Halloween is nearly upon us once again, along with trick-or-treaters, candlelit pumpkins, ghoulish house decorations and garish costumes for children and adults alike. And by the time you’ve gotten over the nightmares from that, the US election will be beating down our door like a young, axe-wielding Jack Nicholson. But even these pale in comparison to the nightmares that wake data managers from their slumbers, leaving them gibbering wrecks in the wee hours.
For example, imagine you’re a company like Estimize, which has just invested a not insignificant amount of money in joining the gameification trend by creating an app that crowd-sources investor opinions on where a stock will rank compared to others, only to find that by charging users to participate and awarding cash prizes to the winners, the contests constitute securities-based swaps, according to US regulator the Securities and Exchange Commission. As a result, despite taking steps to avoid falling under that designation, Estimize was forced to pay a $50,000 fine and remove the payments and incentives from its Forcerank app. Fortunately, officials say, participants continue to rank stocks in the app, and the predictive dataset being created from their recommendations continues to deliver alpha. Certainly, that’s the silver lining in this situation that may yet yield more results over the long term.
And while most of you aren’t Estimize, many readers will know the agony and frustration of sinking investment into a project, only to have it scaled back or even scuppered at the last minute.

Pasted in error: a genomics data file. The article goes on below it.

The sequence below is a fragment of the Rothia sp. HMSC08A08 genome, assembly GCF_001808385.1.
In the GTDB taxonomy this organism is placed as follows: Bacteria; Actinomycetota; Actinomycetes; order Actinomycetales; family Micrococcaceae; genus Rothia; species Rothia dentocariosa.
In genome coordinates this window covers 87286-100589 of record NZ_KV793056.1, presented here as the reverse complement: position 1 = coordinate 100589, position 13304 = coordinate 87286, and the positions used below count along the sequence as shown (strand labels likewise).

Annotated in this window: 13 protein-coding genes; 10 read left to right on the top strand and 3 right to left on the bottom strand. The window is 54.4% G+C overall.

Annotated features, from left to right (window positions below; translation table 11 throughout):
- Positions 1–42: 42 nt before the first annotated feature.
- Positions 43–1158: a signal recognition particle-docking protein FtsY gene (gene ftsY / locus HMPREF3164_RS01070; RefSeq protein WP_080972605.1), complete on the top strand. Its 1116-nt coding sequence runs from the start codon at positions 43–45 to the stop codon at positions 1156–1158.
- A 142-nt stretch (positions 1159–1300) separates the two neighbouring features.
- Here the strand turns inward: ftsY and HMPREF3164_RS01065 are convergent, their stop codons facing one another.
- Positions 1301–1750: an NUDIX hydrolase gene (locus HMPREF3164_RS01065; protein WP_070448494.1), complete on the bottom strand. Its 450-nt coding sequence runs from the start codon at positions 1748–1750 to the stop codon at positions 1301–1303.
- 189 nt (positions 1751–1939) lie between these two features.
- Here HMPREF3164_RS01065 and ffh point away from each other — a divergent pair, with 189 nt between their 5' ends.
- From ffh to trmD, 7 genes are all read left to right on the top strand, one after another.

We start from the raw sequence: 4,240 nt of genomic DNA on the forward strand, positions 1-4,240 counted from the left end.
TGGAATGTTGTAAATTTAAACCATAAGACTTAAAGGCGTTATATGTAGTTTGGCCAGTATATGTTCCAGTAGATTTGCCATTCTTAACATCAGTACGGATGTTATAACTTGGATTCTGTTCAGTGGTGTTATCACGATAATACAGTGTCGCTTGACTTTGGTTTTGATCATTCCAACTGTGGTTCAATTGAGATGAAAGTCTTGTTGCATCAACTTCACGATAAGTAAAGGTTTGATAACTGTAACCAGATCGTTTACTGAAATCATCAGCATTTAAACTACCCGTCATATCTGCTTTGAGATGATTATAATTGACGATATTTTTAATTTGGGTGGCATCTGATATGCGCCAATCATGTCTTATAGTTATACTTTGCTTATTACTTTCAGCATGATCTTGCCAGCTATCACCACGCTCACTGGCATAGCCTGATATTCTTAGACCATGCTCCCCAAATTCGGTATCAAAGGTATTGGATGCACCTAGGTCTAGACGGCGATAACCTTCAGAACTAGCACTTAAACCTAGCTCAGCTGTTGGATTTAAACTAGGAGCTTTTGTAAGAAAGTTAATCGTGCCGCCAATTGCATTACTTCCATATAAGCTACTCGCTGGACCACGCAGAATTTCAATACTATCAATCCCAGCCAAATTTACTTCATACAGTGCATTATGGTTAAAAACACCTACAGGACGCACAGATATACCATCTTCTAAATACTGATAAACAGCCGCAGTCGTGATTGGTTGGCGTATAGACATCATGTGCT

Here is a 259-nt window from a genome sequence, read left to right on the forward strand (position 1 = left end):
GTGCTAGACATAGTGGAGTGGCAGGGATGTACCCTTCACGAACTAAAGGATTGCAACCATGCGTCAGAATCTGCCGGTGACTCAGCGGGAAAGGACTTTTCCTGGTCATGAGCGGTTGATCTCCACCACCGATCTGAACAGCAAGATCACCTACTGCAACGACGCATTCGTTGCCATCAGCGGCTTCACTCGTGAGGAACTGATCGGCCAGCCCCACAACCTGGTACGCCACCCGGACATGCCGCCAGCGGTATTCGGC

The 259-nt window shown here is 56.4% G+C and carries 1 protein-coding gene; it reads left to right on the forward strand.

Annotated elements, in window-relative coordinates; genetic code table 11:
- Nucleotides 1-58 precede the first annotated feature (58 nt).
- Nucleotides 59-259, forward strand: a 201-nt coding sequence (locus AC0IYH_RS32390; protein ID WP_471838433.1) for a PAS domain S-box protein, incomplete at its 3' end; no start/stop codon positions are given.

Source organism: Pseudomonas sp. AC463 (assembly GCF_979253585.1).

In recent years, some of these projects have related to low-latency connectivity, where a firm initially believes it can gain a trading advantage only to realize that the cost of building and maintaining such an infrastructure is greater than the advantage gained, while the firm seeks to balance “good-enough” latency an different itself with smart strategies instead.
In this low-latency world, datacenters became the new central marketplaces, with trading venues and trading firms co-locating side by side. These setups became critical because even if your strategy doesn’t depend on the fastest inbound data, you still need to ensure the ability to execute as fast as possible so the market doesn’t move before you can respond. So whether you consider your business strictly low latency you still need to be in the same place as others who do.
Now consider the nightmare scenario—not necessarily one of those sudden waking episodes, but rather a long, drawn-out cold sweat—of moving your infrastructure between datacenters without impacting your business, such as the London Metal Exchange’s decision to switch its primary datacenter from a CenturyLink facility in Slough, outside London, to Interxion’s datacenter in the heart of the city. Coordinating a move and seamless switchover is no small task, but in this case the burden is offset by latency gains resulting from the move. And while you may question the importance of latency to a commodity futures exchange, consider the stories we’ve written in recent weeks about software vendors releasing high-performance feed handlers for foreign exchange and fixed income markets. Latency is becoming important across all asset classes. And if you thought handling high volumes of low-latency equities and options data was hard, wait until other asset classes get in on the act.
And even buy-side firms seeking to offload most of the burden of handling data can’t escape its clutches, since—according to a panel at last week’s Buy-Side Technology North American Summit—they remain ultimately responsible for data quality and all the business impacts associated with it.
So the moral of the story is, when dealing with data, be prepared to encounter something terrifying at every turn. Steel yourself against it, if you choose. Or even better, welcome the fright like a horror movie fan, and consider each one a challenge to be faced and dispatched with a silver bullet and a sly wisecrack.
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